Earlier this month Alan Rinzler put up a great post “Why book publishers love short stories” about why short stories are so desirable in today’s time pushed society. People are reading short stories on mobile phones, e-zines, e-readers, story sites and magazines, because the quick reading experience fits into their busy lifestyles.
This means there is a large audience of readers, eager to read short stories.
This audience is generally ignored by novelists.
This is a big mistake.
Because using short stories as a marketing tool can support a writer’s aspiration in many rewarding and powerful ways. They can be used as test beds for ideas, as promotional media to build an audience, as vehicles to improve your craft, and these are but a few of the possibilities.
In writing a novel there is always a lot of material that is redundant once the novel is complete. It may be the main characters back-story, events that have been only hinted at, research notes, or those character lead diversions that had been written but now have been, correctly, removed. If we capture these diversions and weave them into a short story, if we explore the back-story for a meaty tale or produce a parallel plot using some of the discarded research, then we have the makings of some good short stories that complement the main novel and can be used in the same manner that trailers are used in the film and TV industries.
Think of them as teaser shorts.
The stories are already in our heads, so they flow quickly on to the page. It can flow in the other direction too, if you are considering them as you write the novel, then you have the option to include artefacts in the novel, which will be supported by the short story. When your reader reaches that point in the novel, they will have an ‘A-ha!’ moment of recognition and feel they are in possession of secret knowledge about the artefacts in the novel.
The wonderful thing about shorts is that they are short. They can be penned very quickly when compared to a novel and there is good reason to release them on to the net before the main manuscript is completed. If your short stories fail to find an audience, then all the hard graft you put into completing your novel is unlikely to produce any better results and you should invest time in finding out what is wrong.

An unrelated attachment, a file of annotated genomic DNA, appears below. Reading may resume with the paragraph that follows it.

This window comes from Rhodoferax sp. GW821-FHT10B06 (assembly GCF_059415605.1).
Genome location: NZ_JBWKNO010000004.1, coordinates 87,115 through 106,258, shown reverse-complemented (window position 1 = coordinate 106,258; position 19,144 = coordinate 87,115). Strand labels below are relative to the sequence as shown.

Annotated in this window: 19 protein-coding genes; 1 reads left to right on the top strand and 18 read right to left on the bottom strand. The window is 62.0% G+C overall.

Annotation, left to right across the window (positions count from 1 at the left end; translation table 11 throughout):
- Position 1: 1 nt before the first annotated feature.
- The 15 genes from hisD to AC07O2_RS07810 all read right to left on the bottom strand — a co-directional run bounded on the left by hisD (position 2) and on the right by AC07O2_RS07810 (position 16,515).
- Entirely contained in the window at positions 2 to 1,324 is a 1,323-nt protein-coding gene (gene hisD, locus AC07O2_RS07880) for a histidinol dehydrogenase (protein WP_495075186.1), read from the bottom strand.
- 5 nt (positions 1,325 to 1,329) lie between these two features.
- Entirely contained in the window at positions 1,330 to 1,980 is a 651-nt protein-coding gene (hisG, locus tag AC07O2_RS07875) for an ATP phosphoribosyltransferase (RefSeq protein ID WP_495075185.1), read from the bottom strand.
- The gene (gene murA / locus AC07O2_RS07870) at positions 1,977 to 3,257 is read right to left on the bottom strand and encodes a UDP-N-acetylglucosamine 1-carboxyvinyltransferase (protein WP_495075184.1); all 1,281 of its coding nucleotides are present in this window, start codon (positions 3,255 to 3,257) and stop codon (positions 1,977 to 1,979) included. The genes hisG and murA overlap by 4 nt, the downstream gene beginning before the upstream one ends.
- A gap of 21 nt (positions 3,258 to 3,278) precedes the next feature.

A short, based around the novel, also frees you to explore scenes and events from the perspectives of the other characters, even bit characters like a store keeper or a waiter. Maybe you would like to explore the antagonist’s reactions, his upbringing or his positioning in the prevalent culture. I guarantee that if you write about an event from a different characters view point, you will have to go back and edit the original because of the new material that develops in the exercise.
Shorts also allow for development of the bit characters and scenes outside of the novel and this can then feed back to add richness in the main work. The short can also allow the writer to explore some side issue or event without diluting the main plot line but again the developments can feed positively into the main manuscript.
Positive reader feedback from promo shorts also contribute to the development of the novel, maybe one character would feature more if he/she/it gains popularity. Positive feedback will also motivate a writer and provide the impetus for him/her to persevere through dragging sections and so complete the novel.
However, short does not equate to simple, short actually equates to difficult. Every single word has to add value, the pace has to be fast, the plot has to be compelling and since you do not have the characterisations available that were built so carefully in the main manuscript, the characters have to be instantly recognisable. A short story has to stand on its own and it has to produce enough enjoyment to convert the reader into your-reader. Since none of this will hurt your writing, it is well worth investing considerable effort in pursuing the necessary skills.
In summary, using short stories as a marketing tool, can;
get your writing in front of an audience quickly
gain reader feedback on your writing and story idea
be used to explore and test reactions to ideas
be written quickly from discarded material
make additional use of research
make additional use of back-story
utilise character driven diversions
allow exploration of events, places or characters
improve your writing craft
improve the main novel
build synergy between the novel and its shorts
grow a fan base
be used as media during a virtual book tour
be used as ‘teasers’ for the main novel
develop your marketing ‘muscles’ early
be a lot of fun
If you have any more ideas on how to use short stories to support your novel, please let us all know in the comments section below.
Photo; 511120633, cc walanb